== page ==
|Page tools: Print Page Print All|
STANDARD ERRORS AND REPLICATE WEIGHTS
2 Sampling error occurs because only a small proportion of the total population is used to produce estimates that represent the whole population. Sampling error can be reliably measured, as it is calculated based on the scientific methods used to design surveys.
3 Non-sampling error may occur in any data collection, whether it is based on a sample or a full-count (i.e. Census). Non-sampling error may occur at any stage throughout the survey process. Examples include:
4 More detailed information on sample survey errors, including sampling error, non-sampling error and response rates is provided in Data Quality and Interpretation of Results.
5 Sampling error is the expected difference that could occur between the published estimates, derived from repeated random samples of persons, and the value that would have been produced if all persons in scope of the survey had been included. The magnitude of the sampling error associated with an estimate depends on the sample design, sample size and population variability.
Measures of sampling error
6 A measure of the sampling error for a given estimate is provided by the Standard Error (SE), which is the extent to which an estimate might have varied by chance because only a sample of persons was obtained.
7 Another measure is the Relative Standard Error (RSE), which is the SE expressed as a percentage of the estimate. This measure provides an indication of the percentage errors likely to have occurred due to sampling.
8 Another measure is the Margin of Error (MoE), which describes the distance from the population value that the sample estimate is likely to be within, and is specified at a given level of confidence. Confidence levels typically used are 90%, 95% and 99%. For example, at the 95% confidence level the MoE indicates that there are about 19 chances in 20 that the estimate will differ by less than the specified MoE from the population value (the figure obtained if all dwellings had been enumerated). The 95% MoE is calculated as 1.96 multiplied by the SE.
9 The 95% MoE can also be calculated from the RSE by:
10 The MoEs in this publication are calculated at the 95% confidence level. This can easily be converted to a 90% confidence level by multiplying the MoE by:
or to a 99% confidence level by multiplying by a factor of:
11 A confidence interval expresses the sampling error as a range in which the population value is expected to lie at a given level of confidence. The confidence interval can easily be constructed from the MoE of the same level of confidence by taking the estimate plus or minus the MoE of the estimate.
Examples of interpretation of sampling error
12 Standard errors can be calculated using the estimates and the corresponding RSEs. For example, in the 2011-12 AATSIHS First Results the estimated proportion of Aboriginal and Torres Strait Islander males aged 18 years and over who are current daily smokers is 42.9%. The RSE for this estimate is 3.5%, and the SE is calculated by:
13 Standard errors can also be calculated using the MoE. For example the MoE for the estimate of the proportion of Aboriginal and Torres Strait Islander males aged 18 years and over who are current daily smokers is +/- 2.9 percentage points. The SE is calculated by:
14 Note due to rounding, the SE calculated from the RSE may be slightly different to the SE calculated from the MoE for the same estimate.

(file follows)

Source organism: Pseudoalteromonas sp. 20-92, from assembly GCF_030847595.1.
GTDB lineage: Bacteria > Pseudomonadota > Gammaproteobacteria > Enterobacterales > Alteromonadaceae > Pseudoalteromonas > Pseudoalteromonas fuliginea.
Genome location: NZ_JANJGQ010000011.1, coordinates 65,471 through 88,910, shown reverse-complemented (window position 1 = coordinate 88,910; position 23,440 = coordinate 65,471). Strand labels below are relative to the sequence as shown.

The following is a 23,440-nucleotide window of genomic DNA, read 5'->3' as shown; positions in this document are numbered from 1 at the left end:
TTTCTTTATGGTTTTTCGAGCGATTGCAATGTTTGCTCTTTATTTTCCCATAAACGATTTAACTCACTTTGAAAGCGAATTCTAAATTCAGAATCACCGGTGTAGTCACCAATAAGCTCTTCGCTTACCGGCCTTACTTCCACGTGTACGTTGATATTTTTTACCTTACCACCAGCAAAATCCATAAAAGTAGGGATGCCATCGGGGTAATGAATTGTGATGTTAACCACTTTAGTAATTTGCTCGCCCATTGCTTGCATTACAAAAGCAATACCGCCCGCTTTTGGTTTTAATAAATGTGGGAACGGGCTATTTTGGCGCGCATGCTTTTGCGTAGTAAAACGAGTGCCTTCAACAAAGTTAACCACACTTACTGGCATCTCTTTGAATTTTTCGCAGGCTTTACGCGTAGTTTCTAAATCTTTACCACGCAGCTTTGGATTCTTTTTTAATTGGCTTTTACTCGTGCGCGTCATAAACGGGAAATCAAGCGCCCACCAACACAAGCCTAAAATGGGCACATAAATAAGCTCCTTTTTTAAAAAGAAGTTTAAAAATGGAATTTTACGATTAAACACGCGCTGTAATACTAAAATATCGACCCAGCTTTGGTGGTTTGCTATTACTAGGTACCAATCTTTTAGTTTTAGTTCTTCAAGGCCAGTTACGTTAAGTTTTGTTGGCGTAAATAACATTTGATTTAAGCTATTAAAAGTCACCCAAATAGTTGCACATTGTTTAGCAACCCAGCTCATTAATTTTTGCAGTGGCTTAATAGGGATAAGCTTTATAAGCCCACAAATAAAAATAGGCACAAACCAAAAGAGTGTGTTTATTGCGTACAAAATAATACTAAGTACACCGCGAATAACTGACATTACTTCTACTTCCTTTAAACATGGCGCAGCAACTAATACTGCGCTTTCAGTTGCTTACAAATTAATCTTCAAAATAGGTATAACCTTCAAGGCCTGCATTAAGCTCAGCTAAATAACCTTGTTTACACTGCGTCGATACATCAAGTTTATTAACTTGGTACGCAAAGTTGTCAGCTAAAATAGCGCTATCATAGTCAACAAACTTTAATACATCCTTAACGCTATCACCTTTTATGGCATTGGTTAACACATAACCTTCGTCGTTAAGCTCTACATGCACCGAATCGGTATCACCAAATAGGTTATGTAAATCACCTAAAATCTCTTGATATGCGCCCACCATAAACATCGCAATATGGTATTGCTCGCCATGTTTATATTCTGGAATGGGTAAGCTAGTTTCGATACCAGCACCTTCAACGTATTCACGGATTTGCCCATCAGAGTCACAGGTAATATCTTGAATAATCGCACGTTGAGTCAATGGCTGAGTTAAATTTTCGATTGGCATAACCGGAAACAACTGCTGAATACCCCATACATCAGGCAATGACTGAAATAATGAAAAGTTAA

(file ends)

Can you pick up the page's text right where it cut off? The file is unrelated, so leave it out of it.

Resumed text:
Derivation of replicate weights
30 Under the delete-a-group Jackknife method of replicate weighting, weights were derived as follows:
Application of replicate weights
31 As noted above, replicate weights enable variances of estimates to be calculated relatively simply. They also enable unit record analyses such as chi-square and logistic regression to be conducted, which take into account the sample design.
32 Replicate weights for any variable of interest can be calculated from the 250 replicate groups, giving 250 replicate estimates. The distribution of this set of replicate estimates, in conjunction with the full sample estimate, is then used to approximate the variance of the full sample.
33 The formulae for calculating the standard error (SE), relative standard error (RSE) and 95% Margin of Error (MoE) of an estimate using this method are shown below:
35 The RSE(y) = SE(y)/y*100.
36 The 95% MoE(y)=SE(y)*1.96.
37 This method can also be used when modelling relationships from unit record data, regardless of the modelling technique used. In modelling, the full sample would be used to estimate the parameter being studied (such as a regression coefficient); i.e. the 250 replicate groups would be used to provide 250 replicate estimates of the survey parameter. The variance of the estimate of the parameter from the full sample is then approximated, as above, by the variability of the replicate estimates.
Availability of RSEs calculated using replicate weights
38 Actual RSEs for all estimates and proportion estimates have been calculated in the publications released for the AATSIHS. The RSEs for estimates are available in spreadsheet format (datacubes) accessed by clicking on the downloads tab of the AATSIHS products. The RSEs in the spreadsheets were calculated using the replicate weights methodology.
Availability of MoEs calculated using replicate weights
39 Actual MoEs for proportion estimates have been calculated in the publications released for the AATSIHS. The MoEs for estimates published in the AATSIHS are available in spreadsheet format (datacubes) accessed by clicking on the downloads tab. The MoEs in the spreadsheets were calculated using the replicate weights methodology.
These documents will be presented in a new window.